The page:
1 Syrah / Shiraz 26 24.53
2 Pinot Noir 14 13.21
3 Chardonnay 11 10.38
4 Gewurztraminer 8 7.55
5 Riesling* 7 6.6

 * Table wines only – does not include Icewine 

So what does that tell us about the state of wine in our fair province?


But it’s fun to see what the stats can tell us sometimes. I’m also done studying for my WSET exams at the moment and have time for stuff like this.

Cheers from wine country!


Correct Wine Pronunciations

As if my Grand Cru article earlier this month didn’t get me enough controversy, I thought I’d dig into this argument as well. I’ve always joked that wine bloggers know everything about wine except how to pronounce it. By that I mean that we read, search for, and type our technical terms or place names in articles but rarely have to actually speak those same terms. I was deservedly chastised by a colleague of mine last summer for pronouncing the Champenois region “Reims” incorrectly (allegedly), sounding it as “Reems”. Apparently this is a common Anglophone way of mispronouncing it, but is incorrect even though an archived CBC radio broadcast announcing VE day pronounced it exactly as I (allegedly) had. Her pronunciation “Roms” seemed odd to me so I consulted the Grand All-Knowing Knower of Everything (aka Google) which lead me to yet another pronunciation which, to English-speakers, makes “Reims” rhyme with “France”. For what it’s worth, another website also supports this same version. I learned that apparently “Reims” rhymes with “France”.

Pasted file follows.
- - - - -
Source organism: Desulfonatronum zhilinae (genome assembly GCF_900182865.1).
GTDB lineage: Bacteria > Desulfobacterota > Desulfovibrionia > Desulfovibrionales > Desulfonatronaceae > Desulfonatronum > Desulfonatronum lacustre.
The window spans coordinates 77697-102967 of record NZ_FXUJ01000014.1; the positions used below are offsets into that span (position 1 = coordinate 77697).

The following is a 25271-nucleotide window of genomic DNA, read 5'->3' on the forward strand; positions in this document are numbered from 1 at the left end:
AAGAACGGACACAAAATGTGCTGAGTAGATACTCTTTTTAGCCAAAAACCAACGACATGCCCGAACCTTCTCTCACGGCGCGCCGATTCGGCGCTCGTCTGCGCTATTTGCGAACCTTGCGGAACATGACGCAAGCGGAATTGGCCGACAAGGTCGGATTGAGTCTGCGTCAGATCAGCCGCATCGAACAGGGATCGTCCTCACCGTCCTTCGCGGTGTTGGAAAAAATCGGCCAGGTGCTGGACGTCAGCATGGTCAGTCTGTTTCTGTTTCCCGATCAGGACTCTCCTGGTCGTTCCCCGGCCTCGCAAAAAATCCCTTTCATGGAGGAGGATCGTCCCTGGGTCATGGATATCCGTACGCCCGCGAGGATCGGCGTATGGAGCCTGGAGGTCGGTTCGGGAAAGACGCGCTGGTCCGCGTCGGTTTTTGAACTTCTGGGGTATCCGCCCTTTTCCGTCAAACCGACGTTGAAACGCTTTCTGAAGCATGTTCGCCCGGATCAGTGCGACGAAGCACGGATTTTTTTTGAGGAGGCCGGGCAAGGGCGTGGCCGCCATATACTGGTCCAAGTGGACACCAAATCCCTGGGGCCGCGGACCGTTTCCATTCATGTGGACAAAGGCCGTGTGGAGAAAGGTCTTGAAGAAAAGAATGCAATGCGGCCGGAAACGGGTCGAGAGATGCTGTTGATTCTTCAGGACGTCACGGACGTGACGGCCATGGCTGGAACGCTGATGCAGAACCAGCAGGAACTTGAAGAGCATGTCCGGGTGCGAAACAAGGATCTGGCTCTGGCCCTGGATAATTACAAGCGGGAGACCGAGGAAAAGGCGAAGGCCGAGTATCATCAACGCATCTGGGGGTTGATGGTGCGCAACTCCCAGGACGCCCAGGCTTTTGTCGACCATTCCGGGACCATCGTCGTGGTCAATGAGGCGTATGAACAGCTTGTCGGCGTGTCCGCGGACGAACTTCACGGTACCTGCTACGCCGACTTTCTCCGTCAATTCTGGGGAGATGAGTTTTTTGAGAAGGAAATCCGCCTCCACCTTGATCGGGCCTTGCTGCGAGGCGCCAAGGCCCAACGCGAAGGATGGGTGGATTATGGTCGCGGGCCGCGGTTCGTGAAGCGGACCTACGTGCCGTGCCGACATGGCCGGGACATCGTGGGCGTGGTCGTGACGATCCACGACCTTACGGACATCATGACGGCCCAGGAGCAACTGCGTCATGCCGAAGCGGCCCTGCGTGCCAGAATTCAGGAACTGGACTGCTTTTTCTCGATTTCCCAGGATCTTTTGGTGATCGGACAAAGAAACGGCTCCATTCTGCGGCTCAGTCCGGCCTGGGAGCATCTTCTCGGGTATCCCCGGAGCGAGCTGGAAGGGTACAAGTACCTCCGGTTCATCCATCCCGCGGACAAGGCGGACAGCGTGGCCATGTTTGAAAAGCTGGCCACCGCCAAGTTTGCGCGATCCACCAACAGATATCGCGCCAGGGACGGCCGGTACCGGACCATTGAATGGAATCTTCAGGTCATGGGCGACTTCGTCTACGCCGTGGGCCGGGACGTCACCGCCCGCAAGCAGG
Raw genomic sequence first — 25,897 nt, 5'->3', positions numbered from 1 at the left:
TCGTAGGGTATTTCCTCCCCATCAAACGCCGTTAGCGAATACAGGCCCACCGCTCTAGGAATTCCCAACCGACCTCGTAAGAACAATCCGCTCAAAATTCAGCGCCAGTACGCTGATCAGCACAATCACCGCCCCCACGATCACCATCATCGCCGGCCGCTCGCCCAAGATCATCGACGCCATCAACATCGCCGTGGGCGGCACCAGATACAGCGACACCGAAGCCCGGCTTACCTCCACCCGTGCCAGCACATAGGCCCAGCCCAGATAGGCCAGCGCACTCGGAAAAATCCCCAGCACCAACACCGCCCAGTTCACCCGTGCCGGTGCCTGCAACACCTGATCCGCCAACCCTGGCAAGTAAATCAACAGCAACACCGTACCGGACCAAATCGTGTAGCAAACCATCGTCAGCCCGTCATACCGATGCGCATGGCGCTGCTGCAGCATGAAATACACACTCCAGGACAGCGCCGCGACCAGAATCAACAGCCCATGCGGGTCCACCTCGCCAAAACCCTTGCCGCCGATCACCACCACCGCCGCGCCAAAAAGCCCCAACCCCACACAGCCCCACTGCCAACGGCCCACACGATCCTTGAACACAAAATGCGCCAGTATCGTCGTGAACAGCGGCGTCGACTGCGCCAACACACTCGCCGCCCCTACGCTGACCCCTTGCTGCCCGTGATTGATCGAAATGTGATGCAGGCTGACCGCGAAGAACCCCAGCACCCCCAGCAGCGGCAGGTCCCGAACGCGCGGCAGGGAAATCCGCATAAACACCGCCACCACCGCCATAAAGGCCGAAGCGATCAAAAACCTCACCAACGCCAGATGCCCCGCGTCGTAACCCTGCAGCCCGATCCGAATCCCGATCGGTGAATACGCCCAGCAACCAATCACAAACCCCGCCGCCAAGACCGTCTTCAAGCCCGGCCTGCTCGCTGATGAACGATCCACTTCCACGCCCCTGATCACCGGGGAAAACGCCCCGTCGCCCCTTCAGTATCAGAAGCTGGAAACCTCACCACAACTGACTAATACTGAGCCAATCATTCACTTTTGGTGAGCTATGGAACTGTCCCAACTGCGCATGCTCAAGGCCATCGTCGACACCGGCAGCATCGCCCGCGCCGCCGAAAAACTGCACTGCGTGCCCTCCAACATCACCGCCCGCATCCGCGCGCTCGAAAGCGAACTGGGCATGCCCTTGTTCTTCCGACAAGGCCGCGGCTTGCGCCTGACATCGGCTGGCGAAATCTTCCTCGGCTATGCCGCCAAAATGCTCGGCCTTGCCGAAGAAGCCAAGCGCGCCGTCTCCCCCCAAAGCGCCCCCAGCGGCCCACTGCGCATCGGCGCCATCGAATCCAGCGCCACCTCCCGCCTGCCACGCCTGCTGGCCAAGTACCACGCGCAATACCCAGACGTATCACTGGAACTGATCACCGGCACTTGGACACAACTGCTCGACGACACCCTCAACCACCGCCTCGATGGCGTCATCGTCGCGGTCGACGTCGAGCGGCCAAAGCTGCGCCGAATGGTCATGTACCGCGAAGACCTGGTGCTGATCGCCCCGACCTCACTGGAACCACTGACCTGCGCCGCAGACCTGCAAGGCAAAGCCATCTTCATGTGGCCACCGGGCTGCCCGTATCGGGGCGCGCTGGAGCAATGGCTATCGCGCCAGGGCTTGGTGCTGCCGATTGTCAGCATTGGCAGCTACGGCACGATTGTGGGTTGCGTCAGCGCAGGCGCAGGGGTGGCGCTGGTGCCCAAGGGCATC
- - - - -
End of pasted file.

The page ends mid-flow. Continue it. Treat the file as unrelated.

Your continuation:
So now I know.

Pronunciation of words in other languages is, I think, part of the reason that wine is considered inaccessible to some people. The cynic in me believes that Chardonnay and Merlot were as popular as they were (or still are) simply because they are easy to pronounce. Growing up as I did in a French-speaking province, words that aren’t in my native tongue (which is English) are not problematic for me nor do they cause me any grief when trying to order a wine in a restaurant. I know from watching people at the tasting that I am part of the minority (ironic really, since that’s what I was in when I lived in Quebec) and that lots of people find these words difficult.

French words in particular are everywhere in wine, mostly because the names of grapes are usually of French origin – common ones like Cabernet, Pinot Noir, Merlot, and Sauvignon Blanc. There are more obscure ones like Marichel Foch, Madeline Angevine, and Auxerrois that don’t help either. The Germanic varieties (Gewürztraminer, Ehrenfelser, and Siegerrebe) are tougher at first but easier once you get used to them. There are a lot of those varieties in the Okanagan and it used to be hard to do a wine tour here without seeing at least one, although that is changing.

One of the German varieties in the Okanagan that still poses problems though gets its own heading.

The Special Case of Riesling

One grape variety that I find the most irritating to hear pronounced incorrectly is “Riesling”. So please let me be as subtle as I can folks. It is pronounced


Not Righ-sling, it’s Rees-ling. The “ie” vowel combination in German in the middle of a word is always pronounced “ee.” Germans are not known for making up multiple rules or adhering to them willy-nilly the way we do in English. There is only one way to pronounce this grape variety. End of story.

If its confusing to you (the way it was for me) which sounds belong to “ie” and “ei”, I can offer you a good way to remember. Think of Albert Einstein. The “Ei” in Einstein is pronounced “Ine-stine”. That means that the “ie” in Riesling is pronounced “ee.” Otherwise he would have been Albert “EenSteen”. See? Simple.